An in-depth look at what separates the new Multistrada 950 from its larger twin in terms of specification and equipment.
Ducati has just launched its latest adventure-tourer, the Multistrada 950. On the surface, it looks very similar to the highly-capable Multistrada 1200. But is it simply a case of scaling down or is there more to this ‘smaller’ Multistrada than meets the eye? To better understand what makes this new 950 tick, we are delving deep into what separates it from the 1200 that we’ve come to love so much.
As the name itself suggests, the Multistrada 950 is running a smaller motor when compared to the Multistrada 1200. That’s not to say that this motor is just a smaller capacity version of the larger one, the Multistrada 950 borrows the Testastretta 11o motor from the Hypermotard. This 937cc, L-Twin, liquid-cooled motor features four valves per cylinder and is capable of producing 113hp of peak power coming in at 9,000rpm, and a maximum torque figure of 96.2Nm that comes in at 7,750rpm.
The Multistrada 1200’s motor is a whole different beast altogether. This 1,198cc, L-Twin, liquid-cooled, Testastretta motor comes armed with DVT (Desmodromic Valve Timing) technology, which is basically Ducati-speak for variable valve timing. This allows the twin-spark engine to continuously advance or retard both exhaust and inlet valve timing, resulting in increased power at higher engine speeds, while at the same time get better torque at lower rpm. So what you get is a whopping 160hp of peak power at 9,500rpm and 136Nm of torque coming in at 7,600rpm.
Both the Multistrada 950 and the 1200 feature 48mm KYB fully adjustable upside-down forks at the front and a fully adjustable Sachs monoshock at the back. However, the 1200S variant has a few suspension tricks up its sleeve. It get the Ducati Skyhook Suspension (DSS) system which allows riders to electronically change suspension parameters such as preload, rebound and compression damping. All the rider has to do is change the riding mode and the bike can either pull up suspension settings to match that mode or they can even set custom suspension parameters. Suspension travel across the 950, 1200 and 1200S remains identical at 170mm (for both front and rear).
Not only is the alloy wheel design on the Multistrada 950 different from that of the 1200, there’s one other crucial difference as well. Just like the 1200’s Enduro variant, the 950 features a larger 19-inch front wheel as compared to the standard 17-inch one on the 1200. Rear wheel size for the regular Multistrada 1200 and 950 remain the same at 17-inch though. And while both the bikes run Pirelli Scorpion Trail II tyres with the same 120/70 section/profile, the 1200 gets a fatter 190/55 rear tyre as compared to the 950’s 170/60 rubber.
The larger front wheel makes for some different front-end geometry for the 950 though. It has a larger rake angle at 25.2 degree, as compared to the 1200’s 24 degree. The trail on the other hand is marginally shorter at 105.7mm for the 950, whereas the 1200’s trail measures in at 106mm.
Again, this is one area where the Multistrada 950 borrows from the Multistrada 1200 Enduro. While the 1200 and 1200S sports a gorgeous single-sided swingarm unit, the 950 gets the Enduro’s more rugged double-sided swingarm. This ensures that the 950 has a lot more off-road chops than the standard 1200 and the 1200S.
Size and weight
Thanks to the bigger double-sided swingarm, combined with the larger 19-inch front wheel, the Multistrada 950 has a 1,594mm wheelbase. This is the same as the 1200 Enduro, but significantly longer than standard 1200 and 1200S. This does add to the overall length of the 950, making it about 80mm longer in totality as compare to the Multistrada 1200. And while there’s no difference in overall height, the 950 has a fixed seat height of 840mm, while the 1200’s can be adjusted from 825-845mm.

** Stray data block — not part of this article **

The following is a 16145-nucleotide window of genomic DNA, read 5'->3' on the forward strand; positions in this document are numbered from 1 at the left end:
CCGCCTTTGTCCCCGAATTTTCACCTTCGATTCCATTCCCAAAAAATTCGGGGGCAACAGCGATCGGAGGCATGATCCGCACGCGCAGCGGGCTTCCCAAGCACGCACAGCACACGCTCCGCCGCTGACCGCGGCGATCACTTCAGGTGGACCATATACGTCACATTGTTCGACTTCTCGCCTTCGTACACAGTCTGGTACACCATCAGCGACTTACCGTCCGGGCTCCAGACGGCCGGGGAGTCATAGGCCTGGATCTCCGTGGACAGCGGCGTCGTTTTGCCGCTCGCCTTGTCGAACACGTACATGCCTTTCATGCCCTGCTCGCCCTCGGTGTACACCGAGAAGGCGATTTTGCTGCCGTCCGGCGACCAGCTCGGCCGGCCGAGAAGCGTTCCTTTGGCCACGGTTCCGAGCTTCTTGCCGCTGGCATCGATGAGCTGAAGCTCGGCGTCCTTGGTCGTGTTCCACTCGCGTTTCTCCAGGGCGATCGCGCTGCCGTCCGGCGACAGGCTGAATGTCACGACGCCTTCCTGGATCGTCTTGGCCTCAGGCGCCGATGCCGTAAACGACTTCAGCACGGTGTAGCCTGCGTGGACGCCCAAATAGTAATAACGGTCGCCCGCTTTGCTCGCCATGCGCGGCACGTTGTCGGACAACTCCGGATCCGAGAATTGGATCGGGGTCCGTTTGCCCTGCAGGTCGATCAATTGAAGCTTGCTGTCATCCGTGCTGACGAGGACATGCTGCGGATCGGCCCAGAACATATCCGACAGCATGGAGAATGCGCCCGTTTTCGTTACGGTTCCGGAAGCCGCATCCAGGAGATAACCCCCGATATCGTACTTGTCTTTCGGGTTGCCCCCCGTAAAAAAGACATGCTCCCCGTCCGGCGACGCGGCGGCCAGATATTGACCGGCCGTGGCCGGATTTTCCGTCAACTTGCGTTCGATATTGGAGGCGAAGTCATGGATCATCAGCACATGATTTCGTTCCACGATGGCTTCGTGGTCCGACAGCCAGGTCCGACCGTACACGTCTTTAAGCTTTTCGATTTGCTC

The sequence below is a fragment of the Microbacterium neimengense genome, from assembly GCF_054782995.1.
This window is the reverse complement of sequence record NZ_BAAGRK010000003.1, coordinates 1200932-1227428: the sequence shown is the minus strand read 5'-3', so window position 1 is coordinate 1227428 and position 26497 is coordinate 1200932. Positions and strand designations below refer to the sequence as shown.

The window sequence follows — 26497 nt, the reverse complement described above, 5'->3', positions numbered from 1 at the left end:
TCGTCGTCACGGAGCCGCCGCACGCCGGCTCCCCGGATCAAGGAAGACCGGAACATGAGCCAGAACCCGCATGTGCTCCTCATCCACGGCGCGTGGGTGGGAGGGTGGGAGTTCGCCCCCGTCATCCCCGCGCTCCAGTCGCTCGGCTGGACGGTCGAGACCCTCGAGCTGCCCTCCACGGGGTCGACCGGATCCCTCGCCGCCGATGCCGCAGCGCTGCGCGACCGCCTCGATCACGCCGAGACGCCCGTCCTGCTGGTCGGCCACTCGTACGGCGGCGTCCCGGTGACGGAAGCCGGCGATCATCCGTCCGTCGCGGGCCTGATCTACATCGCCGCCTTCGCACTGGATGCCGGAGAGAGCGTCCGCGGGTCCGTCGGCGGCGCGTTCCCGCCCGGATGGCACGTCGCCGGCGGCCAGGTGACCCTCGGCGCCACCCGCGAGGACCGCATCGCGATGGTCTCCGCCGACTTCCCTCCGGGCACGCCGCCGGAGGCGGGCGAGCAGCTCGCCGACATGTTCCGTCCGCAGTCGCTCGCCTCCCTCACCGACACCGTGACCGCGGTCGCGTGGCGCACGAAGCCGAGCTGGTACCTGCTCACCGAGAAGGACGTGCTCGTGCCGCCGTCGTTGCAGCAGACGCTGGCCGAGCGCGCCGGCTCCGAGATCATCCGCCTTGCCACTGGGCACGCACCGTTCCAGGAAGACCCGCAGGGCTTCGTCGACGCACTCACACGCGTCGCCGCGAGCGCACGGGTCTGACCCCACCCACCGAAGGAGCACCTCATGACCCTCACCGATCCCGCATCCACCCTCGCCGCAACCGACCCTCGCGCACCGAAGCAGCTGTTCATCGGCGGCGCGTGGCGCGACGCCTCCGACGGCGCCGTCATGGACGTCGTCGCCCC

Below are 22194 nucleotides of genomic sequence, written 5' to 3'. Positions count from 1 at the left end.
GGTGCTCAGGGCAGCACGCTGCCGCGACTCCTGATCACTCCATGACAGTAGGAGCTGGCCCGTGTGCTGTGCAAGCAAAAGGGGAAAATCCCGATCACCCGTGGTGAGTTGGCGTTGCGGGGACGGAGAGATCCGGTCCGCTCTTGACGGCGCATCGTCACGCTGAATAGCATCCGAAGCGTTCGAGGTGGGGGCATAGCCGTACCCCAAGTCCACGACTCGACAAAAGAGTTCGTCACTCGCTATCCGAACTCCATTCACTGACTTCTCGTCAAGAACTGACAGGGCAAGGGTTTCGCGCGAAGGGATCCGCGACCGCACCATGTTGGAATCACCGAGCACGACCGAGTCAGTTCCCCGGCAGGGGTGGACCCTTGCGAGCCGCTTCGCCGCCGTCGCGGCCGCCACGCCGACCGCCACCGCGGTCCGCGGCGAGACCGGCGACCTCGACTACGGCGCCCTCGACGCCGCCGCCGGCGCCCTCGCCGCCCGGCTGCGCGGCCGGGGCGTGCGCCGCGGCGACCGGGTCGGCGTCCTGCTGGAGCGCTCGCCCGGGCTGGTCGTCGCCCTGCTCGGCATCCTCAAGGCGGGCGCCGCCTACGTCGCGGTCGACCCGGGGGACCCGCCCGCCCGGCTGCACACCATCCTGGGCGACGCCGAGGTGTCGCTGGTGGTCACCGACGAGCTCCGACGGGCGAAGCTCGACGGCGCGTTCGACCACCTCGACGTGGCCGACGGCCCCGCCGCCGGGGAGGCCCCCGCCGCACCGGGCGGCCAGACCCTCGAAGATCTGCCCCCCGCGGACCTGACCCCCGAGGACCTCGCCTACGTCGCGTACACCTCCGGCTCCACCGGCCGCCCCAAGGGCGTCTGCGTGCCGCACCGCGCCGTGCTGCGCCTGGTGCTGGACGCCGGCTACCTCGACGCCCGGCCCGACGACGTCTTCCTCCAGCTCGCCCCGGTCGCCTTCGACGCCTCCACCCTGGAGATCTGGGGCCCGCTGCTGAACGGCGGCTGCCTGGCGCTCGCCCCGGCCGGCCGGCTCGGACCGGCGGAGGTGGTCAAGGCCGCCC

Surprisingly, there’s not a huge weight difference between the two models. The 950 has a kerb weight of 229kg, while the ‘larger’ 1200 and the 1200S are heavier by 3kg and 6kg, respectively. But the 950 feels lighter than that, as Ducati ditched some centre panels for this bike (much like they did on the 1200 Enduro), which makes it narrower right under the saddle.
The Multistrada 1200 really set the benchmark when it came to electronic aids on adventure touring motorcycles. It brings to the table a five-direction Inertial Measurement Unit (IMU) that can read the bike’s roll rate, yaw rate, longitudinal acceleration, transverse acceleration and vertical acceleration, along with wheel speed. This data is then fed to the Bosch 9ME cornering ABS, wheelie control and Skyhook suspension, which adjust according to the bike’s calculated attitude in mere milliseconds. The result is a near-telepathic system of electronic control over the motorcycle’s traction and orientation, which really allows riders to maximise use of the big motor’s grunt.
The electronics on the Multistrada 950 are a much simpler affair, relatively speaking of course. There are four riding modes – Urban, Touring, Sport and Enduro – just like in the 1200, but there’s pretty much a conventional wheel-speed-based eight-level traction control system managing grip, and a basic three-step ABS which doesn’t take cornering into consideration. The 950 doesn’t feature any wheelie control either.
The Multistrada 950 and the base 1200 share the same all-LCD instrument cluster and even switchgear is more or less the same. However, the 1200S gets a very smart-looking full-colour TFT display and a five-way direction pad on the left switchgear to navigate menus on the instrument screen. The 1200 also gets cruise control as standard, a feature notably missing on the 950.
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